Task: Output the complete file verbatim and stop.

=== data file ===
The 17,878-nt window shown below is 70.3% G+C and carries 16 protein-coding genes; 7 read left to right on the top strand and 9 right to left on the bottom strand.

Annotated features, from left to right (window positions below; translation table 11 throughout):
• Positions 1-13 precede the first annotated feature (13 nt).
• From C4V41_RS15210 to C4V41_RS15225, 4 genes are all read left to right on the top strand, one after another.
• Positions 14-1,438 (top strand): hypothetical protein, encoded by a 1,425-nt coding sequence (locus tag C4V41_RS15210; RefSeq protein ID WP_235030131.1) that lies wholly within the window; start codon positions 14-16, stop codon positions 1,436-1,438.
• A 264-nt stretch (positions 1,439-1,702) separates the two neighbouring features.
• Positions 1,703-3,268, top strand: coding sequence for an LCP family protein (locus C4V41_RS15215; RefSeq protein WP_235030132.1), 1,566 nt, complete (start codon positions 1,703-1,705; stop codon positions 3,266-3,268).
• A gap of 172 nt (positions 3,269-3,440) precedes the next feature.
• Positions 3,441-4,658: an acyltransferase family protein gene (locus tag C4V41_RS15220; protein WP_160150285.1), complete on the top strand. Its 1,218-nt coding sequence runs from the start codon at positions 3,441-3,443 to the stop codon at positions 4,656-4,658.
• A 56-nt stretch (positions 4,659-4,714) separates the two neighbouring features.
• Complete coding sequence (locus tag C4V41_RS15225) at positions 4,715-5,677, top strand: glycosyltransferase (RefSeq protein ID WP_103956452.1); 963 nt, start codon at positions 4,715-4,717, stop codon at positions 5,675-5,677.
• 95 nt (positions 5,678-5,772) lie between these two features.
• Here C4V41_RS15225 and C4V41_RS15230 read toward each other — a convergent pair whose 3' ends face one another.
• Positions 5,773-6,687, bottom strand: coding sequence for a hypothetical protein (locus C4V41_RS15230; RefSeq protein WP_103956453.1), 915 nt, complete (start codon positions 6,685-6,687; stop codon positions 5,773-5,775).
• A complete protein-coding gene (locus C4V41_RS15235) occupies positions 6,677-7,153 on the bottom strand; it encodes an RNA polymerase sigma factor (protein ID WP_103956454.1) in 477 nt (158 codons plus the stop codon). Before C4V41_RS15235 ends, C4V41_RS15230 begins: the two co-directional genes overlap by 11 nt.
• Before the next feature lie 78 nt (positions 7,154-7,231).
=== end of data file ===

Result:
The 17,878-nt window shown below is 70.3% G+C and carries 16 protein-coding genes; 7 read left to right on the top strand and 9 right to left on the bottom strand.

Annotated features, from left to right (window positions below; translation table 11 throughout):
• Positions 1-13 precede the first annotated feature (13 nt).
• From C4V41_RS15210 to C4V41_RS15225, 4 genes are all read left to right on the top strand, one after another.
• Positions 14-1,438 (top strand): hypothetical protein, encoded by a 1,425-nt coding sequence (locus tag C4V41_RS15210; RefSeq protein ID WP_235030131.1) that lies wholly within the window; start codon positions 14-16, stop codon positions 1,436-1,438.
• A 264-nt stretch (positions 1,439-1,702) separates the two neighbouring features.
• Positions 1,703-3,268, top strand: coding sequence for an LCP family protein (locus C4V41_RS15215; RefSeq protein WP_235030132.1), 1,566 nt, complete (start codon positions 1,703-1,705; stop codon positions 3,266-3,268).
• A gap of 172 nt (positions 3,269-3,440) precedes the next feature.
• Positions 3,441-4,658: an acyltransferase family protein gene (locus tag C4V41_RS15220; protein WP_160150285.1), complete on the top strand. Its 1,218-nt coding sequence runs from the start codon at positions 3,441-3,443 to the stop codon at positions 4,656-4,658.
• A 56-nt stretch (positions 4,659-4,714) separates the two neighbouring features.
• Complete coding sequence (locus tag C4V41_RS15225) at positions 4,715-5,677, top strand: glycosyltransferase (RefSeq protein ID WP_103956452.1); 963 nt, start codon at positions 4,715-4,717, stop codon at positions 5,675-5,677.
• 95 nt (positions 5,678-5,772) lie between these two features.
• Here C4V41_RS15225 and C4V41_RS15230 read toward each other — a convergent pair whose 3' ends face one another.
• Positions 5,773-6,687, bottom strand: coding sequence for a hypothetical protein (locus C4V41_RS15230; RefSeq protein WP_103956453.1), 915 nt, complete (start codon positions 6,685-6,687; stop codon positions 5,773-5,775).
• A complete protein-coding gene (locus C4V41_RS15235) occupies positions 6,677-7,153 on the bottom strand; it encodes an RNA polymerase sigma factor (protein ID WP_103956454.1) in 477 nt (158 codons plus the stop codon). Before C4V41_RS15235 ends, C4V41_RS15230 begins: the two co-directional genes overlap by 11 nt.
• Before the next feature lie 78 nt (positions 7,154-7,231).